Skip to comments.Investing during a Great Depression
Posted on 10/09/2008 10:26:27 PM PDT by fightinJAG
Question: How do you *depression-proof* your assets. My husband says there's no way; that's what a depression means. My grandmother who survived the Depression said to just keep working and hang onto what ever real property you can; she never has believed in stocks, bonds, or anything "that I can't see". Nancy, Columbus, OH
Answer: I don't think we are going into another Great Depression. That said, it's a question I've been getting more and more. The bottom line is that if we were heading into another deflationary depression the best assets to own are default-free Treasury bills and Treasury bonds, with some other very high quality fixed income securities thrown into the mix.
In my book, "Deflation: What Happens When Prices Fall", I looked into what investments did well during the Great Depression. Here's what I found out:
(Excerpt) Read more at publicradio.org ...
we will not have deflation, not with this Fed. We will have a contraction plus inflation: major stagflation.
‘Helicopter Ben’ has promised no depression and no deflation.
My investments pick up at this point. I’m a number of shares kind of guy. America has wealth.
No, I think Ben’s plan is deflation.
My dad had a great aunt and uncle who bought up property during the depression. They ended up being very wealthy.
He neglected to mention guns & ammo. Depression aside, with a dem house, a possible filibuster proof dem senate, and socialist president coming next year, it would be a wise move to buy all of the 'hardware' you can afford and get your hands on. I don't think Hussein will move on gun controls during his first 100 days, there are other matters they will want to screw us on right away. I believe there will be a 6-12 month window to get what you need.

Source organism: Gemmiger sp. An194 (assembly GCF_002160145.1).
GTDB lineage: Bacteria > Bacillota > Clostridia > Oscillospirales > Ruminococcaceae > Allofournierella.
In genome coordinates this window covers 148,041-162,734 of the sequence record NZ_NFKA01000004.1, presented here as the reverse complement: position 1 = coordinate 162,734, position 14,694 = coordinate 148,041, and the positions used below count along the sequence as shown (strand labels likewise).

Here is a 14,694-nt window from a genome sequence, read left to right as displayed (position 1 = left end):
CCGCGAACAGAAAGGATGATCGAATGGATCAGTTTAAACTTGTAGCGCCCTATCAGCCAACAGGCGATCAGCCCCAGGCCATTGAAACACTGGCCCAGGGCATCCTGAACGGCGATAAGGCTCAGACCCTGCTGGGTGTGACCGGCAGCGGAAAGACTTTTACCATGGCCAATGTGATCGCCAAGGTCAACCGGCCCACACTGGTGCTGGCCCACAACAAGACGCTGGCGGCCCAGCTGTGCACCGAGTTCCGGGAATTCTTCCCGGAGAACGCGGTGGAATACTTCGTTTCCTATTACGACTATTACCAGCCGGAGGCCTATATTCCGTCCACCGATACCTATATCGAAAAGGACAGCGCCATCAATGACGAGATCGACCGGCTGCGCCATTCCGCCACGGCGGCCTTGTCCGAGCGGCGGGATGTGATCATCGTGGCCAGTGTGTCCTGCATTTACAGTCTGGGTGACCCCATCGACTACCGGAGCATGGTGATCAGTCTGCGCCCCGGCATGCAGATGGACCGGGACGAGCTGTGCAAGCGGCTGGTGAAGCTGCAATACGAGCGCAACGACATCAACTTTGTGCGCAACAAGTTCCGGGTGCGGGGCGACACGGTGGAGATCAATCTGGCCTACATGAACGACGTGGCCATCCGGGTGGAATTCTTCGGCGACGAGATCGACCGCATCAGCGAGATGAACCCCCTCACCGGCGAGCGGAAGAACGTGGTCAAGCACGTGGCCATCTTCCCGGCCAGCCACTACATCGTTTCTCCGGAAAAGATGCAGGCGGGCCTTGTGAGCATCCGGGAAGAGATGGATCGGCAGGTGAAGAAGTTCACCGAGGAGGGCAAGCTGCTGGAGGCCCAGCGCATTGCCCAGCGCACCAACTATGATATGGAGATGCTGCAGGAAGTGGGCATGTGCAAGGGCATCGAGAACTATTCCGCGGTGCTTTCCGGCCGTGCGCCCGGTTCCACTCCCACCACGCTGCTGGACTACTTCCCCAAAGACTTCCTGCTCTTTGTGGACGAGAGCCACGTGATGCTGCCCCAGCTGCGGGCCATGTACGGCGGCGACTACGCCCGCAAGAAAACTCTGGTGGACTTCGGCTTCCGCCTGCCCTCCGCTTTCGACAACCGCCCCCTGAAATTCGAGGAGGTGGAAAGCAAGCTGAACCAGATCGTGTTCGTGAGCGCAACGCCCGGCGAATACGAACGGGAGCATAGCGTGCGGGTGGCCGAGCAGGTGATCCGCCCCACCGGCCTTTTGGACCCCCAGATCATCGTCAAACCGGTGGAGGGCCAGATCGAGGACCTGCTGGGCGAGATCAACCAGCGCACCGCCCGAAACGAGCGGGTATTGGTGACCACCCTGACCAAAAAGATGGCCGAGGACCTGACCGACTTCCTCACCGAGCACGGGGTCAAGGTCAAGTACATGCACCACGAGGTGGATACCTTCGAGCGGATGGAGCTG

I think it will be a great time to invest. Soon.
I would suggest reading up on Floyd Odlum, he set the standard.
You are exactly right. Giving the Treasury unlimited approval to back all FDIC insured deposits up to $250,000 by simply printing more dollars and feeding them into the system is highly inflationary. Not to mention backing all these mortgages AND the lenders...while presently the credit markets are tied down with panic. Will be interesting to see if they can stave off this democrat created economic storm. I don’t believe they can let the air out of the balloon slow enough...
My portfolio is now composed of cash and gold, about 75% cash and 25% gold. I am reluctant to overweight further into gold, but I am considering it depending on what happens next.
This is the wildest financial situation I have seen in my lifetime, and I have been investing for multiple decades. I cannot find glasses tinted rose enough to make this look good.
what we need to do is not focus so much on cutting taxes but rather cut spending and get the fiscal house in order. the market needs security right now
I’m a big fan and longtime student of precious metals as a SINGLE DIGIT percentage of one’s portfolio.
That said: physical gold and silver are hardly reacting as one would expect during these times. They are are not only NOT acting as “inflation insurance”, they are in many cases being liquidated. I won’t even mention the losses that have been suffered of late by the commodity stocks, the steels, the coals, the PM stocks, just jaw dropping 70-75% drops. OF COURSE we must realize that this effect is seriously exacerbated by the idea that many many hedge funds had loaded up on these and had good profits in them. In fact, many hedgies were short banks and long commods, and as we have seen since the recent days of $147 oil, not only have the Fed actions gouged the eyeballs out of these guys (generating mass forced liquidation) but further dumping these sectors as the anticipation of a global slowdown takes root. (gee, do we think that GS knows the positions of lots of hedge funds and knows how to squeeze their livers and reports same to Hanky Panky so he can act...to GS’ benefit, since they can front run the attack? Naaaah, too tinfoil) Regardless of the theory, the markets are so chock full of weird distortions that the unwinding of same is generating tremendous upheaval. Evel Kneivel upheavel.